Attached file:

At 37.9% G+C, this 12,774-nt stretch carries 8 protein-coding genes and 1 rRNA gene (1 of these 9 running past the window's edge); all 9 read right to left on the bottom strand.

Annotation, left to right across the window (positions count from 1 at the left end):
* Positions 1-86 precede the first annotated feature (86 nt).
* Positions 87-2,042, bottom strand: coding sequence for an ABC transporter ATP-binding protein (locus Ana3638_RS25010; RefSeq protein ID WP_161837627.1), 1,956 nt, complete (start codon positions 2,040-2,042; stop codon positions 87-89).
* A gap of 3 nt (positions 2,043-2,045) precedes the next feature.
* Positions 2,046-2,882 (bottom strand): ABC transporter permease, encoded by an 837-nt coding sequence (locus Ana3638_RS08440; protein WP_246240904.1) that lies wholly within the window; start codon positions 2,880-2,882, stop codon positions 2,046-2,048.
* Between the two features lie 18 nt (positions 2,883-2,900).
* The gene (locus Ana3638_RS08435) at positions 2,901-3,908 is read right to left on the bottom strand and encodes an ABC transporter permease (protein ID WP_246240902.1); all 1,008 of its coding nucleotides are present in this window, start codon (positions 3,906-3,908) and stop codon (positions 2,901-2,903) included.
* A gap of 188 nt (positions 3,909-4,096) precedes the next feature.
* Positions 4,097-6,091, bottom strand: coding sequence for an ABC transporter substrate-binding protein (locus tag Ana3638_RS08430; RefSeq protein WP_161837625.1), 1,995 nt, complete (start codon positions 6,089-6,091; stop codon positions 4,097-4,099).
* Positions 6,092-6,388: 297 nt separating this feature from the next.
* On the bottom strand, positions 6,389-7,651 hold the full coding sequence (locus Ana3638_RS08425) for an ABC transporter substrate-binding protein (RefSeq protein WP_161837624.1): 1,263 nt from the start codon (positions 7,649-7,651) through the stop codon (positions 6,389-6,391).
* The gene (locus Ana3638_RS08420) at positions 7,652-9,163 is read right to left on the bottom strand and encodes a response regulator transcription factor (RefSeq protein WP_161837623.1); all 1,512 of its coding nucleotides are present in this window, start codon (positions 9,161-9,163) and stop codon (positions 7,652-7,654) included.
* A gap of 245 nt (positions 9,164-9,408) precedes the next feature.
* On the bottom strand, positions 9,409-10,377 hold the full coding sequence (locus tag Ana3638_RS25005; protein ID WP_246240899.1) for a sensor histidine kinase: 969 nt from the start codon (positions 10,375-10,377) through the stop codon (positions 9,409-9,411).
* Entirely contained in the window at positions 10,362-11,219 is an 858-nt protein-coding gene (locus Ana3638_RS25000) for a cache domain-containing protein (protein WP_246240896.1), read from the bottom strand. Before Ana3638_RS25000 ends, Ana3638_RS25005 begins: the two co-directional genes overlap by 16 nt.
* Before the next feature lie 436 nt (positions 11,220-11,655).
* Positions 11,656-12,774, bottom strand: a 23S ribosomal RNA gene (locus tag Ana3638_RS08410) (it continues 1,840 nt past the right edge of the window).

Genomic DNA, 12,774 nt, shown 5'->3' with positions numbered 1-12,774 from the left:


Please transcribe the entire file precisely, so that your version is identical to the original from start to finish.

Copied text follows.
At 37.9% G+C, this 12,774-nt stretch carries 8 protein-coding genes and 1 rRNA gene (1 of these 9 running past the window's edge); all 9 read right to left on the bottom strand.

Annotation, left to right across the window (positions count from 1 at the left end):
* Positions 1-86 precede the first annotated feature (86 nt).
* Positions 87-2,042, bottom strand: coding sequence for an ABC transporter ATP-binding protein (locus Ana3638_RS25010; RefSeq protein ID WP_161837627.1), 1,956 nt, complete (start codon positions 2,040-2,042; stop codon positions 87-89).
* A gap of 3 nt (positions 2,043-2,045) precedes the next feature.
* Positions 2,046-2,882 (bottom strand): ABC transporter permease, encoded by an 837-nt coding sequence (locus Ana3638_RS08440; protein WP_246240904.1) that lies wholly within the window; start codon positions 2,880-2,882, stop codon positions 2,046-2,048.
* Between the two features lie 18 nt (positions 2,883-2,900).
* The gene (locus Ana3638_RS08435) at positions 2,901-3,908 is read right to left on the bottom strand and encodes an ABC transporter permease (protein ID WP_246240902.1); all 1,008 of its coding nucleotides are present in this window, start codon (positions 3,906-3,908) and stop codon (positions 2,901-2,903) included.
* A gap of 188 nt (positions 3,909-4,096) precedes the next feature.
* Positions 4,097-6,091, bottom strand: coding sequence for an ABC transporter substrate-binding protein (locus tag Ana3638_RS08430; RefSeq protein WP_161837625.1), 1,995 nt, complete (start codon positions 6,089-6,091; stop codon positions 4,097-4,099).
* Positions 6,092-6,388: 297 nt separating this feature from the next.
* On the bottom strand, positions 6,389-7,651 hold the full coding sequence (locus Ana3638_RS08425) for an ABC transporter substrate-binding protein (RefSeq protein WP_161837624.1): 1,263 nt from the start codon (positions 7,649-7,651) through the stop codon (positions 6,389-6,391).
* The gene (locus Ana3638_RS08420) at positions 7,652-9,163 is read right to left on the bottom strand and encodes a response regulator transcription factor (RefSeq protein WP_161837623.1); all 1,512 of its coding nucleotides are present in this window, start codon (positions 9,161-9,163) and stop codon (positions 7,652-7,654) included.
* A gap of 245 nt (positions 9,164-9,408) precedes the next feature.
* On the bottom strand, positions 9,409-10,377 hold the full coding sequence (locus tag Ana3638_RS25005; protein ID WP_246240899.1) for a sensor histidine kinase: 969 nt from the start codon (positions 10,375-10,377) through the stop codon (positions 9,409-9,411).
* Entirely contained in the window at positions 10,362-11,219 is an 858-nt protein-coding gene (locus Ana3638_RS25000) for a cache domain-containing protein (protein WP_246240896.1), read from the bottom strand. Before Ana3638_RS25000 ends, Ana3638_RS25005 begins: the two co-directional genes overlap by 16 nt.
* Before the next feature lie 436 nt (positions 11,220-11,655).
* Positions 11,656-12,774, bottom strand: a 23S ribosomal RNA gene (locus tag Ana3638_RS08410) (it continues 1,840 nt past the right edge of the window).

Genomic DNA, 12,774 nt, shown 5'->3' with positions numbered 1-12,774 from the left: